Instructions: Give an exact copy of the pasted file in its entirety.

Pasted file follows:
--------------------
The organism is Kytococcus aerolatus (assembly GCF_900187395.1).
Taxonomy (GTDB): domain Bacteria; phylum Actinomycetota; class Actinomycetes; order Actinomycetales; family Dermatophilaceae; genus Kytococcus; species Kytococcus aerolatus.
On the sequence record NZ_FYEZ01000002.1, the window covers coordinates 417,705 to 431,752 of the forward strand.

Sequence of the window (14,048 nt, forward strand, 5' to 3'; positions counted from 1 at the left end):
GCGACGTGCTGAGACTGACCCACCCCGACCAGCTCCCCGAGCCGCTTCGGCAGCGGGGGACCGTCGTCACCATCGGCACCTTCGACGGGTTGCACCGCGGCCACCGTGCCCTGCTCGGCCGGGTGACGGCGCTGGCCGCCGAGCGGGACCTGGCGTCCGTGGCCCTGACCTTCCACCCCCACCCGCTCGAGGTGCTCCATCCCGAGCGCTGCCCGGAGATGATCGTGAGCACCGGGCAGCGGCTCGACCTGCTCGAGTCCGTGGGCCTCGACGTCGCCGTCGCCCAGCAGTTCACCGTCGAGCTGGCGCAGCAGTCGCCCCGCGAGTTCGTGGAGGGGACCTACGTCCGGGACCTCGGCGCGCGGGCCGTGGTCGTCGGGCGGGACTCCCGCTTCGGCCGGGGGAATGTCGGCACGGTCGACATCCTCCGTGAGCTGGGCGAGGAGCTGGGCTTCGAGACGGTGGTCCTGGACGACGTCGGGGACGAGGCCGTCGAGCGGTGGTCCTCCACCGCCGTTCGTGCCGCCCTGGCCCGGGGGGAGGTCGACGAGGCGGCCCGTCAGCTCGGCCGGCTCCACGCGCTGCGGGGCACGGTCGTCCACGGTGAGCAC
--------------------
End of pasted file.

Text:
The organism is Kytococcus aerolatus (assembly GCF_900187395.1).
Taxonomy (GTDB): domain Bacteria; phylum Actinomycetota; class Actinomycetes; order Actinomycetales; family Dermatophilaceae; genus Kytococcus; species Kytococcus aerolatus.
On the sequence record NZ_FYEZ01000002.1, the window covers coordinates 417,705 to 431,752 of the forward strand.

Sequence of the window (14,048 nt, forward strand, 5' to 3'; positions counted from 1 at the left end):
GCGACGTGCTGAGACTGACCCACCCCGACCAGCTCCCCGAGCCGCTTCGGCAGCGGGGGACCGTCGTCACCATCGGCACCTTCGACGGGTTGCACCGCGGCCACCGTGCCCTGCTCGGCCGGGTGACGGCGCTGGCCGCCGAGCGGGACCTGGCGTCCGTGGCCCTGACCTTCCACCCCCACCCGCTCGAGGTGCTCCATCCCGAGCGCTGCCCGGAGATGATCGTGAGCACCGGGCAGCGGCTCGACCTGCTCGAGTCCGTGGGCCTCGACGTCGCCGTCGCCCAGCAGTTCACCGTCGAGCTGGCGCAGCAGTCGCCCCGCGAGTTCGTGGAGGGGACCTACGTCCGGGACCTCGGCGCGCGGGCCGTGGTCGTCGGGCGGGACTCCCGCTTCGGCCGGGGGAATGTCGGCACGGTCGACATCCTCCGTGAGCTGGGCGAGGAGCTGGGCTTCGAGACGGTGGTCCTGGACGACGTCGGGGACGAGGCCGTCGAGCGGTGGTCCTCCACCGCCGTTCGTGCCGCCCTGGCCCGGGGGGAGGTCGACGAGGCGGCCCGTCAGCTCGGCCGGCTCCACGCGCTGCGGGGCACGGTCGTCCACGGTGAGCAC